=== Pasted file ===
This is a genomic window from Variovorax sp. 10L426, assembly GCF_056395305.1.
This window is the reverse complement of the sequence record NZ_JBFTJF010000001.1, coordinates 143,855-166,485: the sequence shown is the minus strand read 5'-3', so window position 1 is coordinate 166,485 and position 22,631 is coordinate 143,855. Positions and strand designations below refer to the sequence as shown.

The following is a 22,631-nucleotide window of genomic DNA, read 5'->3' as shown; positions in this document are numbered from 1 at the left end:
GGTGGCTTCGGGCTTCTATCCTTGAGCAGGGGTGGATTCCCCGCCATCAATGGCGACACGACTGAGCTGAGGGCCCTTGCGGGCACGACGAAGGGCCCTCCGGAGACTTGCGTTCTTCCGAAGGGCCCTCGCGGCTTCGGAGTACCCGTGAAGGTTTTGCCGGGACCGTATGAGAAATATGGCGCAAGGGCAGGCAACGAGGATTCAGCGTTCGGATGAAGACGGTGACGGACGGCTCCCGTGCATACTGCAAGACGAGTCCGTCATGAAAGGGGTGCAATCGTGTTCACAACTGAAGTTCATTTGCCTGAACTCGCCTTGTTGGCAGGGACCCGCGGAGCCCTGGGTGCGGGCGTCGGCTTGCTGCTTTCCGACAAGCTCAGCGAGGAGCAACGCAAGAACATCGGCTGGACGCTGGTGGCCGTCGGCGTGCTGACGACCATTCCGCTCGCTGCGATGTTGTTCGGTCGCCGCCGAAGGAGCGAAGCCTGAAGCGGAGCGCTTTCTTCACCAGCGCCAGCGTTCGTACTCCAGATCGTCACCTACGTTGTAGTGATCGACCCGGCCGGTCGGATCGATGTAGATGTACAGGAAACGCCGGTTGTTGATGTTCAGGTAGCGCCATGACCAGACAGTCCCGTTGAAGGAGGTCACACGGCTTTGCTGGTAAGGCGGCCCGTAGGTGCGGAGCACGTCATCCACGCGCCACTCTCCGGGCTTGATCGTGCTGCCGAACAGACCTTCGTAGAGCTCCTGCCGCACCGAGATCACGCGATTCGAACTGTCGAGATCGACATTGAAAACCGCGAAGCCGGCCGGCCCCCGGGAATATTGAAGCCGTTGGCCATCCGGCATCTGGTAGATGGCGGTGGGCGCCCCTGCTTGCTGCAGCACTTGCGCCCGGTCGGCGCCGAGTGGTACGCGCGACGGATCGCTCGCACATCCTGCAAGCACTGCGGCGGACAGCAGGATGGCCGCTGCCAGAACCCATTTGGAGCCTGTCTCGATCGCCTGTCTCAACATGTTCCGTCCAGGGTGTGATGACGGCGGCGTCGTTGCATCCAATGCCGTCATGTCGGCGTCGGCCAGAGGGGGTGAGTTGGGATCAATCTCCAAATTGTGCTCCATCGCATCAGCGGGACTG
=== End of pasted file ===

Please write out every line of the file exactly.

This is a genomic window from Variovorax sp. 10L426, assembly GCF_056395305.1.
This window is the reverse complement of the sequence record NZ_JBFTJF010000001.1, coordinates 143,855-166,485: the sequence shown is the minus strand read 5'-3', so window position 1 is coordinate 166,485 and position 22,631 is coordinate 143,855. Positions and strand designations below refer to the sequence as shown.

The following is a 22,631-nucleotide window of genomic DNA, read 5'->3' as shown; positions in this document are numbered from 1 at the left end:
GGTGGCTTCGGGCTTCTATCCTTGAGCAGGGGTGGATTCCCCGCCATCAATGGCGACACGACTGAGCTGAGGGCCCTTGCGGGCACGACGAAGGGCCCTCCGGAGACTTGCGTTCTTCCGAAGGGCCCTCGCGGCTTCGGAGTACCCGTGAAGGTTTTGCCGGGACCGTATGAGAAATATGGCGCAAGGGCAGGCAACGAGGATTCAGCGTTCGGATGAAGACGGTGACGGACGGCTCCCGTGCATACTGCAAGACGAGTCCGTCATGAAAGGGGTGCAATCGTGTTCACAACTGAAGTTCATTTGCCTGAACTCGCCTTGTTGGCAGGGACCCGCGGAGCCCTGGGTGCGGGCGTCGGCTTGCTGCTTTCCGACAAGCTCAGCGAGGAGCAACGCAAGAACATCGGCTGGACGCTGGTGGCCGTCGGCGTGCTGACGACCATTCCGCTCGCTGCGATGTTGTTCGGTCGCCGCCGAAGGAGCGAAGCCTGAAGCGGAGCGCTTTCTTCACCAGCGCCAGCGTTCGTACTCCAGATCGTCACCTACGTTGTAGTGATCGACCCGGCCGGTCGGATCGATGTAGATGTACAGGAAACGCCGGTTGTTGATGTTCAGGTAGCGCCATGACCAGACAGTCCCGTTGAAGGAGGTCACACGGCTTTGCTGGTAAGGCGGCCCGTAGGTGCGGAGCACGTCATCCACGCGCCACTCTCCGGGCTTGATCGTGCTGCCGAACAGACCTTCGTAGAGCTCCTGCCGCACCGAGATCACGCGATTCGAACTGTCGAGATCGACATTGAAAACCGCGAAGCCGGCCGGCCCCCGGGAATATTGAAGCCGTTGGCCATCCGGCATCTGGTAGATGGCGGTGGGCGCCCCTGCTTGCTGCAGCACTTGCGCCCGGTCGGCGCCGAGTGGTACGCGCGACGGATCGCTCGCACATCCTGCAAGCACTGCGGCGGACAGCAGGATGGCCGCTGCCAGAACCCATTTGGAGCCTGTCTCGATCGCCTGTCTCAACATGTTCCGTCCAGGGTGTGATGACGGCGGCGTCGTTGCATCCAATGCCGTCATGTCGGCGTCGGCCAGAGGGGGTGAGTTGGGATCAATCTCCAAATTGTGCTCCATCGCATCAGCGGGACTG